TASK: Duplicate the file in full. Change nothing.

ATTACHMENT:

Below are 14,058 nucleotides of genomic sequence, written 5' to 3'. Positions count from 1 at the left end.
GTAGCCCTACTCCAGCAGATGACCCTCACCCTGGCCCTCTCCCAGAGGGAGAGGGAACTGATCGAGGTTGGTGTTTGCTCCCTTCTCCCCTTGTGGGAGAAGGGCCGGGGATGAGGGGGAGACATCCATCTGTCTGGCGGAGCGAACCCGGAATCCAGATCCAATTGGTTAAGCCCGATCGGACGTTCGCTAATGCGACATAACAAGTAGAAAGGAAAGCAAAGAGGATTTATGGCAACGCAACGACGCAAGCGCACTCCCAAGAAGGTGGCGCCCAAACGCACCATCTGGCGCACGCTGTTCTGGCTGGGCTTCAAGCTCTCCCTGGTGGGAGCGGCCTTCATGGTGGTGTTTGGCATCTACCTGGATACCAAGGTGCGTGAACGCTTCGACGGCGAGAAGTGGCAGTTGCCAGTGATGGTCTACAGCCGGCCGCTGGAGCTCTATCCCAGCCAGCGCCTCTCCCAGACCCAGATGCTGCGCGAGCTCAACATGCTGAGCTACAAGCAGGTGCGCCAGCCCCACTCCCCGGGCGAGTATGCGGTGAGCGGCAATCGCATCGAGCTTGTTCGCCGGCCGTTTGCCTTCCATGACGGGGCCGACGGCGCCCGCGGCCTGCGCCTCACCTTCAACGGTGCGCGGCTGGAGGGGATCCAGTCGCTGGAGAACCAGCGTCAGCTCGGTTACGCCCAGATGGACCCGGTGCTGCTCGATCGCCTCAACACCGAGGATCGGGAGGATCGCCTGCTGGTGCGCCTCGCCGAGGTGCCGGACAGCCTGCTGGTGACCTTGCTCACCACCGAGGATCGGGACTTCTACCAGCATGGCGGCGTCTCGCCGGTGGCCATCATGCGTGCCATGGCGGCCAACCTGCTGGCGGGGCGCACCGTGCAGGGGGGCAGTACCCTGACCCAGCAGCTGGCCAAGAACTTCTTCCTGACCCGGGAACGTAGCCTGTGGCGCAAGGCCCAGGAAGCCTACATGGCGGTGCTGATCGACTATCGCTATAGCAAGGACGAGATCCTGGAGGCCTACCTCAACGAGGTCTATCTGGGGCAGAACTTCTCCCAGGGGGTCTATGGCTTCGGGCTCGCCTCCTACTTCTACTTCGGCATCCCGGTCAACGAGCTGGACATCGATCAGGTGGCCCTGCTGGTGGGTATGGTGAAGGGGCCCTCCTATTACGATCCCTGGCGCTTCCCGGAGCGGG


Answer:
Below are 14,058 nucleotides of genomic sequence, written 5' to 3'. Positions count from 1 at the left end.
GTAGCCCTACTCCAGCAGATGACCCTCACCCTGGCCCTCTCCCAGAGGGAGAGGGAACTGATCGAGGTTGGTGTTTGCTCCCTTCTCCCCTTGTGGGAGAAGGGCCGGGGATGAGGGGGAGACATCCATCTGTCTGGCGGAGCGAACCCGGAATCCAGATCCAATTGGTTAAGCCCGATCGGACGTTCGCTAATGCGACATAACAAGTAGAAAGGAAAGCAAAGAGGATTTATGGCAACGCAACGACGCAAGCGCACTCCCAAGAAGGTGGCGCCCAAACGCACCATCTGGCGCACGCTGTTCTGGCTGGGCTTCAAGCTCTCCCTGGTGGGAGCGGCCTTCATGGTGGTGTTTGGCATCTACCTGGATACCAAGGTGCGTGAACGCTTCGACGGCGAGAAGTGGCAGTTGCCAGTGATGGTCTACAGCCGGCCGCTGGAGCTCTATCCCAGCCAGCGCCTCTCCCAGACCCAGATGCTGCGCGAGCTCAACATGCTGAGCTACAAGCAGGTGCGCCAGCCCCACTCCCCGGGCGAGTATGCGGTGAGCGGCAATCGCATCGAGCTTGTTCGCCGGCCGTTTGCCTTCCATGACGGGGCCGACGGCGCCCGCGGCCTGCGCCTCACCTTCAACGGTGCGCGGCTGGAGGGGATCCAGTCGCTGGAGAACCAGCGTCAGCTCGGTTACGCCCAGATGGACCCGGTGCTGCTCGATCGCCTCAACACCGAGGATCGGGAGGATCGCCTGCTGGTGCGCCTCGCCGAGGTGCCGGACAGCCTGCTGGTGACCTTGCTCACCACCGAGGATCGGGACTTCTACCAGCATGGCGGCGTCTCGCCGGTGGCCATCATGCGTGCCATGGCGGCCAACCTGCTGGCGGGGCGCACCGTGCAGGGGGGCAGTACCCTGACCCAGCAGCTGGCCAAGAACTTCTTCCTGACCCGGGAACGTAGCCTGTGGCGCAAGGCCCAGGAAGCCTACATGGCGGTGCTGATCGACTATCGCTATAGCAAGGACGAGATCCTGGAGGCCTACCTCAACGAGGTCTATCTGGGGCAGAACTTCTCCCAGGGGGTCTATGGCTTCGGGCTCGCCTCCTACTTCTACTTCGGCATCCCGGTCAACGAGCTGGACATCGATCAGGTGGCCCTGCTGGTGGGTATGGTGAAGGGGCCCTCCTATTACGATCCCTGGCGCTTCCCGGAGCGGG